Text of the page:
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These days, California ranks #2 as the state with the highest cost of living in the United States, second only to Hawaii. The average home price in the The Golden State is over $1 million. Your monthly energy bill will be over $200.  And still, it’s one of the most desirable places to live. Small wonder that people flock to California, because the state ranks worst for doing business thanks to taxes and regulations.

It’s no secret that California has a housing shortage. It’s not even that the housing costs are sky-high. It’s that there simply aren’t enough homes to go around. Gov. Gavin Newsom says he plans to build 3.5 million new homes over the next few years to fix this crisis, but it may take much more to bring housing to the homeless and under-employed.

In a Los Angeles Times Op-Ed, James Broughel and Emily Hamilton suggest that California is overregulated when it comes to housing.

The average state has about 137,000 restrictions in its housing code. California has over 395,000.

Although many of the regulations are necessary to protect the environment and to ensure safety, it can contribute to higher construction costs, which it turn are passed on to consumers.

The California Code of Regulations contains over 21 million words. (Forbes estimates that the US tax code was about 4 million words in 2013). At a reading speed of 300 words per minute, for 40 hours a week, it would take 29 weeks or more to read the thing. And that doesn’t take into account comprehension, which requires a legal degree.

California’s housing shortage is a man-made problem that will take years to undo. One builder in Orange County planned a new community in Santa Clarita that would provide almost 22,000 homes.

The project has been stalled since 1994.

As the project ages, each home being constructed faces new regulations, increasing the cost of the home, making it near impossible for average families to obtain the American Dream.

It’s been suggested that California’s housing shortage is a political choice.

Bureaucrats are choosing to restrict housing by placing regulatory burdens on builders instead of helping the population find affordable housing to be more stable. Families are leaving California to find a more affordable cost of living and housing which will continue to hurt the state.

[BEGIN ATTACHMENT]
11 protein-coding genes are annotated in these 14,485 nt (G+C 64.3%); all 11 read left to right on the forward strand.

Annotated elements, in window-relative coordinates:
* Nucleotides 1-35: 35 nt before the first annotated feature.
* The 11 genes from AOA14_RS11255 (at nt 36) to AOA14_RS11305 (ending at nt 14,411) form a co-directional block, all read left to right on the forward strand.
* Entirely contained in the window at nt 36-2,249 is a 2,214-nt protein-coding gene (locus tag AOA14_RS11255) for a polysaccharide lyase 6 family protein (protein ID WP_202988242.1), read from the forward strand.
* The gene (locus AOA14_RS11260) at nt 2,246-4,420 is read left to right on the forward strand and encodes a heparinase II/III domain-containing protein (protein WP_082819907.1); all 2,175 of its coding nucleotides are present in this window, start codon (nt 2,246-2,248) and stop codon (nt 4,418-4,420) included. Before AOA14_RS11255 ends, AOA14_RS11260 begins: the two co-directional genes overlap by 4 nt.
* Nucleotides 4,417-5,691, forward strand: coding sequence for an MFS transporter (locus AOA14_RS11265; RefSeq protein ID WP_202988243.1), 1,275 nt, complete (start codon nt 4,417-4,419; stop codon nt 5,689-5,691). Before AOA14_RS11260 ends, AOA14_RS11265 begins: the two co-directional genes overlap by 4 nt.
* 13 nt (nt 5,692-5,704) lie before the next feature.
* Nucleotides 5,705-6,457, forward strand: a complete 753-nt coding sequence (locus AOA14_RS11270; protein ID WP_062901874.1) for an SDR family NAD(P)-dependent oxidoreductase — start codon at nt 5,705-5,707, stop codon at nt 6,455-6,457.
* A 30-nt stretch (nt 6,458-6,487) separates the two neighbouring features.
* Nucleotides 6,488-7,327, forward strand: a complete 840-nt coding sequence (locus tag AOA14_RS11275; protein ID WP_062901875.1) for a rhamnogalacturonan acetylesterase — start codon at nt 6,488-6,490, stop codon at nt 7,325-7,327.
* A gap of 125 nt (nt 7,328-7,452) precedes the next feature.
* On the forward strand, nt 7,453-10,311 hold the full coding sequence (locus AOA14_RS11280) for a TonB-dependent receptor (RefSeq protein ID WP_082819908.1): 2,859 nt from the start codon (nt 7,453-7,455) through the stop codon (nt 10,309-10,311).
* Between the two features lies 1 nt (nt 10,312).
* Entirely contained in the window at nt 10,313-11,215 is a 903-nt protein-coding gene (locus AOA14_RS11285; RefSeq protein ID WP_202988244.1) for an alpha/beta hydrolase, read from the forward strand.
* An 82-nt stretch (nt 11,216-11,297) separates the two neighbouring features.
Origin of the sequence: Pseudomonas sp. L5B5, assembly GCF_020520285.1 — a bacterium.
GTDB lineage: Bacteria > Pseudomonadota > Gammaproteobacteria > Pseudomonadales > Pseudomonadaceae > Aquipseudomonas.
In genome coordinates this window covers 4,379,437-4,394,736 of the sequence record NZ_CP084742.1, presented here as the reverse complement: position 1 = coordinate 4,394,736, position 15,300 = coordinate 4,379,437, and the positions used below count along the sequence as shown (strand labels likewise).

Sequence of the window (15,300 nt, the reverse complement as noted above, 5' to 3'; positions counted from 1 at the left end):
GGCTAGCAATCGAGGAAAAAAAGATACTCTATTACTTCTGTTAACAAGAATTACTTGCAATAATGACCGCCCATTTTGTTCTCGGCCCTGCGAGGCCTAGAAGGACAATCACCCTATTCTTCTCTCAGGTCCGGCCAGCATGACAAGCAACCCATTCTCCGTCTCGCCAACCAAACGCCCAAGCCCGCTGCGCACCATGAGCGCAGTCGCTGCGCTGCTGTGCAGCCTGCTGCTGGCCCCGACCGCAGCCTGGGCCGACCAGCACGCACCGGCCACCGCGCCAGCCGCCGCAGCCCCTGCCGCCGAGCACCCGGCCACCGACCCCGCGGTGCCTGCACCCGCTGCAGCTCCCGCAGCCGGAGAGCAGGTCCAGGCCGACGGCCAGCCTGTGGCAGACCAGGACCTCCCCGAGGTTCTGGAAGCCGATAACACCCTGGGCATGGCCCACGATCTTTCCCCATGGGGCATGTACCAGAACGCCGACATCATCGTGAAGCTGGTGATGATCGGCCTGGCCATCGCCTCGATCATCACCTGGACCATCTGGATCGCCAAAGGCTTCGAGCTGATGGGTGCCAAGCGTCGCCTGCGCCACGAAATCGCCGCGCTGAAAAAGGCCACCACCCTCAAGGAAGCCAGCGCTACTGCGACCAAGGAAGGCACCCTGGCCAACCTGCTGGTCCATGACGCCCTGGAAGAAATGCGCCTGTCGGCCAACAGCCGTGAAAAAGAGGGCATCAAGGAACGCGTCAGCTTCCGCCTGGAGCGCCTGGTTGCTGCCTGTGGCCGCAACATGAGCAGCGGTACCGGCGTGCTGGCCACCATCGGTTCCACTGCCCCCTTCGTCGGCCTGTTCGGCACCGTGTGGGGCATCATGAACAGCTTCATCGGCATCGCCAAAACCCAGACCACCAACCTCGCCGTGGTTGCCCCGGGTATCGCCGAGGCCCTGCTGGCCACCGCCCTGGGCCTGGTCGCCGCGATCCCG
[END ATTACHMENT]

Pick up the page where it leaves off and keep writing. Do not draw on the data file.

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Homeownership

American marriage is happening later and it’s not why you think

(HOMEOWNERSHIP) Marriage is happening later and later with Americans and economists believe it’s not just about the changing face of relationships; it’s also about money and wanting to wait for financial stability.

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As we know, homeownership is a cornerstone of American family life. Homes provide long-term financial stability as a major investment for homeowners. Furthermore, they also provide a strong environment in which to raise a family; so many of us have fond memories of running around our backyards, or cozying up in the family room.

So, it stands to reason that homeownership and marriage are tied together; many couples will buy a home soon before or soon after they get hitched.

With all that said, some of the following statistics may be alarming, as it points to a trend that may play into the delay of homeownership.

Lots of data gathered over the past few years shows Americans are marrying later and later, if at all, according to a report from The Guardian. Today, Half of American adults are married, compared to 75 percent in 1960. The disparities are mostly consistent with class divisions.

Per the Guardian article, “26 percent of poor adults are married, compared with 51 percent in 1990.” That same study found 39 percent of the modern working class of adults are married, but that number was 57 percent in the 90s.